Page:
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Surely this can't be why I open James Clear's emails?
👉 and don't call me Shirley. Obvs.
A weird thing happened today.
Minor weird rather than outrageous weird. But worth commenting on.
I was looking at my “secret” email account where I subscribe to gazillions of newsletters to keep my main email relatively clear. I vaguely recalled something I’d heard James Clear say in one of his emails and I searched around to find it.
That would be James Clear of the 2 million email subscribers and 15 million book sales by the way.
Anyway, when a list of his newsletters came up dating back for years I noticed something: I had read a lot more of his recent emails than his older ones.
That’s not the usual pattern at all.
Normally you get excited by all the new ideas when you first subscribe to someone's emails and then over time you open fewer and fewer as your interests change or you just get familiar with what they have to say.
But in this case, I suddenly started reading pretty much every single one of his emails as of a few months ago.
I couldn’t remember why. So I went back to the first email where I started reading more regularly.
Had he shared some earth-shattering new idea that got me hooked? Had the newsletter changed direction and started focusing on something new that was more interesting to me?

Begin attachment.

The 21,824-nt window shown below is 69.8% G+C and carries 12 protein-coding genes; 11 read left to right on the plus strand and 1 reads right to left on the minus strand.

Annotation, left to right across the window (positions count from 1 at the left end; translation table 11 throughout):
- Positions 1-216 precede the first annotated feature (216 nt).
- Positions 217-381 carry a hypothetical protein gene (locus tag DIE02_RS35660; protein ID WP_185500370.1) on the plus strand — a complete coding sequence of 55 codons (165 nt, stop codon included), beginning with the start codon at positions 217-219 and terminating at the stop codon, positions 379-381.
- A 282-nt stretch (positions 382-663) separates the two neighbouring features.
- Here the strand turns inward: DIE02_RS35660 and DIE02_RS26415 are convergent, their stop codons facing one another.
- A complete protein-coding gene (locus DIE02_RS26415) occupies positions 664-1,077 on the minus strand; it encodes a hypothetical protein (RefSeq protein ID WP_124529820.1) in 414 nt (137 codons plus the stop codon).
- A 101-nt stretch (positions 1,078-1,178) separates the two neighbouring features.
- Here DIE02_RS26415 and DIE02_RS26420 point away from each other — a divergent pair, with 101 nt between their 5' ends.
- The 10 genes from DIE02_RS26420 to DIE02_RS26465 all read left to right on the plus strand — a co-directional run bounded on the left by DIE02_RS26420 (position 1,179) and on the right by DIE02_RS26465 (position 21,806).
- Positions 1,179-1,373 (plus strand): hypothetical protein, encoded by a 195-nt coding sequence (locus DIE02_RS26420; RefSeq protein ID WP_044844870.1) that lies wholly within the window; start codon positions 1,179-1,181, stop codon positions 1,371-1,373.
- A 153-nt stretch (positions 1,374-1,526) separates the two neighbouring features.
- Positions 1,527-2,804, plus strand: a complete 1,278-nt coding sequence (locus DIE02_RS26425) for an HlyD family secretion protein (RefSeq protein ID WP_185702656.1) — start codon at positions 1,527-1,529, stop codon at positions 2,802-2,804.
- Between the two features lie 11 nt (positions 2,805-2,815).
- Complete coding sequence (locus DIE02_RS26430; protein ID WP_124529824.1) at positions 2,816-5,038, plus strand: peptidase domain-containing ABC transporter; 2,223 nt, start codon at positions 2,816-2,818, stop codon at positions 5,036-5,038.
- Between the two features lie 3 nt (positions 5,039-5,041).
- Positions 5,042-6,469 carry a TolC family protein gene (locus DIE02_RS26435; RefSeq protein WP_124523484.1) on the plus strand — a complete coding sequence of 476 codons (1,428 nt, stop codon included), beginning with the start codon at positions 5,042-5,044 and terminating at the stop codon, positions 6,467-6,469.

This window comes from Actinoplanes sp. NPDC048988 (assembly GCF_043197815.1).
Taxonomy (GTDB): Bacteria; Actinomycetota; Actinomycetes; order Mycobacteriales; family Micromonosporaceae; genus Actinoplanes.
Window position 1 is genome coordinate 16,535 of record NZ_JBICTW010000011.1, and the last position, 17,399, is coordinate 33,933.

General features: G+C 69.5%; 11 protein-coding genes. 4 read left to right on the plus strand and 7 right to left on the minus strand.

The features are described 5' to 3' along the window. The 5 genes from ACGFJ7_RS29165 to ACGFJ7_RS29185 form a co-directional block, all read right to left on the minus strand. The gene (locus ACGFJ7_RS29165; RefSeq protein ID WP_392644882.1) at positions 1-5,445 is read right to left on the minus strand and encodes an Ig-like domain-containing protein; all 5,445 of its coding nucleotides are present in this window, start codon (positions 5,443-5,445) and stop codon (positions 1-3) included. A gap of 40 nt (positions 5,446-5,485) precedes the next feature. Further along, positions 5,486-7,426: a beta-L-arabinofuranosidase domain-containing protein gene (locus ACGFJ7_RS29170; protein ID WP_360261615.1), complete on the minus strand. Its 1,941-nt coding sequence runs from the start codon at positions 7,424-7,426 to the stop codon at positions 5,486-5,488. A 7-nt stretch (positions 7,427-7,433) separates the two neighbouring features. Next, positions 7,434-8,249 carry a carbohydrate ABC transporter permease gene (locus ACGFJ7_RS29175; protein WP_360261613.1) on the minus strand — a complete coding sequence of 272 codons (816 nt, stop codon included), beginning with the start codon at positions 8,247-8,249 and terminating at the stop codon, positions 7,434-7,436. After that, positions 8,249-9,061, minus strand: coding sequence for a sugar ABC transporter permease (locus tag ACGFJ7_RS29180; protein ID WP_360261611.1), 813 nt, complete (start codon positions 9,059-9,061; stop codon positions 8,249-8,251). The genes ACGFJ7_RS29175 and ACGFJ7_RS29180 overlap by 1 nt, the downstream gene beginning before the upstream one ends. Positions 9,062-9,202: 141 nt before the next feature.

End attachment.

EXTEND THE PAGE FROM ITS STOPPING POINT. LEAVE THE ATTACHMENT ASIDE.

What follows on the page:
Nope and nope.
It was only when I scrolled to the very bottom of the email I remembered what had happened. I chuckled as it all came flooding back.
James calls his newsletter 3-2-1 as he shares “3 short ideas from me, 2 quotes from others, and 1 question for you to ponder”.
But it turns out that’s a lie.
He actually shares something else in every email too. Right down at the bottom. Like this:
Or this older one:
Each PS is a link to a funny tweet. Or I guess these days we should call it a funny X.
For years I read his emails without noticing that link to the funny tweet. I say “read his emails” but what actually happened was I read about 30% of them.
But after noticing there was a link to a funny tweet in each one my open rate shot up to about 90%.
James’ newsletter hasn’t got better or worse. It’s still very good (imo) tips on productivity, habits and getting stuff done.
But my inbox is full of newsletters with lots of good stuff in them. In a busy day, good stuff is not enough to get me to read.
But it turns out a link to a funny tweet is.
As I said, it’s a minor weird thing. But a bit of an eye-opener.
I’m willing to bet that your subscribers and my subscribers are a lot like me. They get a lot of good stuff in their inbox they just don’t read.
If you want to get that open and read rate up, you need to do that little bit extra. And it turns out that having something fun and interesting in your email is the kind of “little bit extra” that works.
Maybe that means you illustrate a point with a story where you come off badly. Maybe you sneak a cartoon or an Airplane reference in there. Maybe even a link to something funny you saw recently.
Lots of ways of doing it: the point is that fun and interesting isn’t just a nice to have.